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Marketing Plan, Railroad Transport, Markets & Rain Days Update 03/21/2022

On Sunday, Canadian Pacific (CP) locked out 3,000 employees over a labor dispute. CP is the 2nd largest railroad in Canada, with service extending as far south as Kansas City.

Nutrien warned that it would need to reduce potash production if the shutdown were to last more than a few days; the statement came as fertilizer prices in the US hit record levels.

Intermodal transport (ocean freight containers) accounts for ~40% of CP carloads year to date, followed by grain (13%), energy (12%), coal (11%), and potash (5%).

Crude oil by rail has fallen 67% from pre-pandemic levels two years ago; however, rail barrels still deliver ~130,000 barrels per day of heavy oil to US refineries. A sustained reduction in availability could support US oil prices while pressuring Alberta hub pricing.

Around 12% of US coal imports come from Canada on CP.


For two years now we have used a weekly analysis of corn, wheat and soybeans to determine our recommendation of sell or don’t sell. We put equal value on the seasonal trend, technical outlook, the fundamental outlook, and profitability. It has worked pretty well. Things change, therefore, the market outlook changes. Pricing futures at a target price will always leave money on the table because one will sell too early and too low or one will not get anything sold.

Six dollars is a very attractive target for any year, but that was $1.35 below the July 2021 high and so far, it is $1.82 below the May 2022 high. We would never discourage anyone from selling $6 corn because that works very nicely on the cash flow sheets, and we did recommend selling the 2021 crop at $6.24. But that recommendation was not because we thought the top was near, but because it was time to lock-in a floor price. A HTA or cash sale was, by far, the cheapest way to lock-in a floor. When we think the top is in, we will recommend buying puts to make the money on the way down that was not made on the way up. By far, the least risk marketing plan.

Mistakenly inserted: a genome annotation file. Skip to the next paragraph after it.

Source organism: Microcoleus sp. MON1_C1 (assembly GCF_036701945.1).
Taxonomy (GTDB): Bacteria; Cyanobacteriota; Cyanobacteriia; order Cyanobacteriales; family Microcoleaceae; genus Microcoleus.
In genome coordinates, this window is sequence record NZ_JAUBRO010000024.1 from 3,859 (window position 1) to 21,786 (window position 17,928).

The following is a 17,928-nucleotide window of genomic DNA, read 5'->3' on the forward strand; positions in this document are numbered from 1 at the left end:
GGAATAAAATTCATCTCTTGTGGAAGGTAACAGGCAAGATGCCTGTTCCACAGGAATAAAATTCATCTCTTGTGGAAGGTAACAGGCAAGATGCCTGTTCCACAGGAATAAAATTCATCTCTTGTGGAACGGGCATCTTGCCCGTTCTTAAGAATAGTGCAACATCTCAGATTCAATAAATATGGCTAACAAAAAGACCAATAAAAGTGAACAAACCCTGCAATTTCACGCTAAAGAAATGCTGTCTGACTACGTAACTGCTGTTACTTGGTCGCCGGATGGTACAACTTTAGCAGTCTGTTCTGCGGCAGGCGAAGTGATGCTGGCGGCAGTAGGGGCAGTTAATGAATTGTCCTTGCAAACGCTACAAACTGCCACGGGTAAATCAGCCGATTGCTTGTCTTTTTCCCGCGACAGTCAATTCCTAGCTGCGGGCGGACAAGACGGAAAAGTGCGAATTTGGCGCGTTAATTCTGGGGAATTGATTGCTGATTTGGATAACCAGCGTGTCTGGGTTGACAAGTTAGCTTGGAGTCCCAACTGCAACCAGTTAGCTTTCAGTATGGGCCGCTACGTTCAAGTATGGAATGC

Most market people (and farmers are market people) would lock-in a floor price with the purchase of a put option or sell the cash or HTA and buy a “courage” call option. Either way, the cost of a reasonable option would be 30 cents and the futures price would have to move 70 or so cents just to get the cost of the option back.

Would you rather pay 30 cents for a put and lock in $5.85 when the market is at $6.24 or pay 30 cents for call that will breakeven at $6.80 and lock-in a net futures price of $5.94 plus anything over $6.70?

We recommend you lock-in the corn at $6.24, and net $6.24 plus or minus the basis. If the futures top at $7.50 plus like we expect, then, and only then, if our four-part analysis steps say sell, then buy a put option for 30 or so cents.

Why do we love this plan? Which of these three investments is the safest:

  1. Lock-in $6.24 HTA and buy a $6.60 call for 30 cents requiring the futures market to get to $6.90 to breakeven.

  2. Buy a $5.85 put for 30 cents when futures are at $6.24 requiring the futures market to get to $5.55 to breakeven.

  3. Lock-in $6.24 and do nothing until the top is looks like it is in place, then buy a put 40 cents out of the money for 30 cents.

If corn futures go down from $6.24, the net HTA price will be for each of the above:

  1. $5.94.

  2. $5.55

  3. $6.24

If corn futures go to $7.50, and then decline to $5.50, the net HTA price will be:

  1. $6.54 if you sell the call when the futures are at $7.50.

  2. $7.20 if lock-in the futures price at $7.50.

  3. $7.64 if you buy the $7.20 put when the future price is $7.50.

If corn futures decline to $5.00 with the same options transaction as described above:

  1. $6.54

  2. $7.20

  3. $8.14